Plans and Procedures: Similar predictive models have already been developed and demonstrated as valid in grape, hops and strawberry, and we wish to extend our efforts to pepper, to encourage adoption of proven research, in our long term efforts to reduce overall pesticide use. Two different disease prediction systems will be evaluated Guzman-Plazola and Gubler/Thomas as adapted by Mahaffee.
Our experience has shown that on-site telemetry is essential to monitor site-specific weather. This equipment consists of electronic sensors of weather variables, a transmitter to a receiver in the area, and relay to our computers via carrier. We have numerous software analytical packages, but the intention in this project would be to feed the data collected to the UC IPM free interface to the disease risk model. From this, conducive weather would alert us to the disease risk. Combined with the inoculum bellwether, we would decide whether or not to make the initial application.
Work Plan 2007:
- Established 4 cooperators willing to compare application management decision methods to their own standard practices.
- Replicated across 5 sites. The sites are representative of pepper-growing areas in Ventura County Oxnard, Santa Paula), the Coachella Valley (Oasis), Salinas Valley (Hollister) and the Central Valley (Woodland).
- Monitored model and feed data regularly. Data was collected at 5-15 minute intervals and included temperature, relative humidity and leaf wetness (measured by an artificial leaf wetness monitor).
- Compared two systems for collecting environmental data (Hobo Weather station and Spectrum Watchdog Data loggers). Calibrated the two different types of leaf wetness monitor to be compatible with the prediction model.
Mildew Forecasting using the Disease Prediction Model
A disease risk prediction model for Leveillula taurica has been developed by Dr. Remigio Guzman-Plazola, while working at UC Davis with Dr. Mike Davis. For pepper growers, field validation at sufficient locations and through several mildew years might encourage growers to use fungicides in a more effective manner, with economic and environmental benefits. In particular, such disease prediction technologies could be used to determine if and when to apply the first fungicide spray. Such field-based analysis and research would permit modifications and fine-tuning of prediction programs to make them more robust. One version of the Guzman-Plazola forecasting model is currently available to growers through the University of California Integrated Pest Management (UC IPM) website, and allows the grower to enter their own local data. Several other versions of this model are also available and they need to be compared for their abilities to forecast disease. In collaboration with Dr. Remigio Guzman-Plazola who is involved in developing a similar system for Mexican tomato and pepper growers we are in the process of analyzing and improving the available models.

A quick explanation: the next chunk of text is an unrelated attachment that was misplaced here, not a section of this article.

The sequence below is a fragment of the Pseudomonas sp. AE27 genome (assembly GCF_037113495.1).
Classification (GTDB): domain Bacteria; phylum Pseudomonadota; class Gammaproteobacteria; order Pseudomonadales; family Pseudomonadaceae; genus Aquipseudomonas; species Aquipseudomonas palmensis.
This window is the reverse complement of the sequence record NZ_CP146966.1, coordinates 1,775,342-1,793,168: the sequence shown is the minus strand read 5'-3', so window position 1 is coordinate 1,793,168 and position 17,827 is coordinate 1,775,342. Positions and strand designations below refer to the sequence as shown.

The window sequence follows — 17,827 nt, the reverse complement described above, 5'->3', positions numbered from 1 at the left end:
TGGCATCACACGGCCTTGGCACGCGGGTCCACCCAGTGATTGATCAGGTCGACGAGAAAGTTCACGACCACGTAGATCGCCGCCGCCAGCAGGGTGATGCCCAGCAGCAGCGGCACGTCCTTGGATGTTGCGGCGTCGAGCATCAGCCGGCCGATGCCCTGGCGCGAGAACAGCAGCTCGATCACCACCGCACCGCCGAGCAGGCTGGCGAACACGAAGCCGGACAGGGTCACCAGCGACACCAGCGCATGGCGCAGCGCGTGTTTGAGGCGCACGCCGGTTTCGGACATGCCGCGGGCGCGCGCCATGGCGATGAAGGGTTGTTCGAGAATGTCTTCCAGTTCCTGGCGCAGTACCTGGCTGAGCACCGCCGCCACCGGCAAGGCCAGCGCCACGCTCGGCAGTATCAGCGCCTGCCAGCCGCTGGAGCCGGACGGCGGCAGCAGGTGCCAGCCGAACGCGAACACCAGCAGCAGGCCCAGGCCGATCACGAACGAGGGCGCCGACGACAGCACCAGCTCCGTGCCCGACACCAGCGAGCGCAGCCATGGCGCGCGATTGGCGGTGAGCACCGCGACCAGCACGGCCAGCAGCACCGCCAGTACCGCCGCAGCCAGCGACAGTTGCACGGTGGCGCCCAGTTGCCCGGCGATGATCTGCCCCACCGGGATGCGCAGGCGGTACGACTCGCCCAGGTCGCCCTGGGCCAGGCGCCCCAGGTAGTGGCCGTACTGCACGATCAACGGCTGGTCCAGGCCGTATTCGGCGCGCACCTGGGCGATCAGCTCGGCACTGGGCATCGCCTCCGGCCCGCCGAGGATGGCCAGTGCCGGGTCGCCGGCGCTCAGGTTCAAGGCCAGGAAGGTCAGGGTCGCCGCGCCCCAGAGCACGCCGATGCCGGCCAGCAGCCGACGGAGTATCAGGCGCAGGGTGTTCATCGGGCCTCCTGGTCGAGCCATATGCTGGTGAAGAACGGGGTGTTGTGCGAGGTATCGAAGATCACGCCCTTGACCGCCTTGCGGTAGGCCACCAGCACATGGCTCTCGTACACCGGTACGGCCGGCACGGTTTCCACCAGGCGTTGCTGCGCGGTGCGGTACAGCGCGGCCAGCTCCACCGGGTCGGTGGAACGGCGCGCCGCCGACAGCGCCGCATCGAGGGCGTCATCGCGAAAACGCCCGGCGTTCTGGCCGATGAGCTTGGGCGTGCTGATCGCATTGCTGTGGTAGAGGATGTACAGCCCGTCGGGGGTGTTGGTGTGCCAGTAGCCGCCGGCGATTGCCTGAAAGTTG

Practical problems for the California pepper grower include the collection, collation and conversion of the weather data to a format compatible with the UC IPM site. This is currently an extremely time-consuming process and it is highly desirable to develop the software to make data analysis straightforward and rapid. In fact the ideal system would be one where telemetry data is ëgrabbedí automatically and is then ëfedí into the prediction model and a disease forecast again automatically sent to the grower. This year we developed PERL-based software that can be used as an interface on a Linux-driven (Max OS X) server in my UCR office to instantly convert field data into a format compatible with the disease prediction program.
Another issue for growers will be the cost of the equipment for monitoring weather. Ultimately, it might be possible to obtain regional data from a network of telemetry stations. The validity of using regional weather data to forecast powdery mildew also needs to be assessed. In the short-term the monitoring of weather data over several ëmildewí years from a small number of well-maintained telemetry stations will provide the needed databases to validate or modify different powdery mildew forecasting models including those of Guzman-Plazola and Gubler/Thomas.
The Guzman-Plazola model is premised upon infinite inoculum availability. The disease triangle helps us understand the three interrelated factors required for disease onset: susceptible host, conducive environmental conditions, and the presence of the pathogen. The latter factor is presumed present in most disease modeling. But this assumption is often unfounded.
One desirable objective will be to determine the key factors in triggering mildew epidemics and, if possible simplify the database requirements.
Our lab has been working with this pathogen for some time now, both in pepper and tomato. Although we have not determined the racial structure within the pathogen population, we have found that pepper and nightshades are far more susceptible to this disease than is tomato. Placement of highly susceptible pepper varieties such as ëFooled Youí in growersí plantings might serve as a bellwether of inoculum presence. Combined with usage of the forecasting model, our objective would be to demonstrate the utility of our and othersí research to reduce grower costs while assuring harvest.